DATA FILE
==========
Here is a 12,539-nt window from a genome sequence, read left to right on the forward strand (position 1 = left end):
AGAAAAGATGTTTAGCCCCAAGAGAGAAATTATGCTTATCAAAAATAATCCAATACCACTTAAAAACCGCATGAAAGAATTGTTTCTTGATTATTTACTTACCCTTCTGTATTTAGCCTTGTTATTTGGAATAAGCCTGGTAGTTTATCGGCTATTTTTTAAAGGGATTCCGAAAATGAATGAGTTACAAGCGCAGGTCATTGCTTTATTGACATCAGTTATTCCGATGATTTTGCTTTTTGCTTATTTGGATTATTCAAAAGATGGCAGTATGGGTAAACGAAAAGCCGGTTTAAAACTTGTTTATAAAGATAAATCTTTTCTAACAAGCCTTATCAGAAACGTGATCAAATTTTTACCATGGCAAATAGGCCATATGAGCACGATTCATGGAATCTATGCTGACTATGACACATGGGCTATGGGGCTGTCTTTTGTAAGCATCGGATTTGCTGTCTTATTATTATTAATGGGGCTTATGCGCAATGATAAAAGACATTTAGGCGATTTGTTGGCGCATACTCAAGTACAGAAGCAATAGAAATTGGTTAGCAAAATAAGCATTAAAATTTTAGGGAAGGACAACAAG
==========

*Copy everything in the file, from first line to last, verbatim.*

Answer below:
Here is a 12,539-nt window from a genome sequence, read left to right on the forward strand (position 1 = left end):
AGAAAAGATGTTTAGCCCCAAGAGAGAAATTATGCTTATCAAAAATAATCCAATACCACTTAAAAACCGCATGAAAGAATTGTTTCTTGATTATTTACTTACCCTTCTGTATTTAGCCTTGTTATTTGGAATAAGCCTGGTAGTTTATCGGCTATTTTTTAAAGGGATTCCGAAAATGAATGAGTTACAAGCGCAGGTCATTGCTTTATTGACATCAGTTATTCCGATGATTTTGCTTTTTGCTTATTTGGATTATTCAAAAGATGGCAGTATGGGTAAACGAAAAGCCGGTTTAAAACTTGTTTATAAAGATAAATCTTTTCTAACAAGCCTTATCAGAAACGTGATCAAATTTTTACCATGGCAAATAGGCCATATGAGCACGATTCATGGAATCTATGCTGACTATGACACATGGGCTATGGGGCTGTCTTTTGTAAGCATCGGATTTGCTGTCTTATTATTATTAATGGGGCTTATGCGCAATGATAAAAGACATTTAGGCGATTTGTTGGCGCATACTCAAGTACAGAAGCAATAGAAATTGGTTAGCAAAATAAGCATTAAAATTTTAGGGAAGGACAACAAG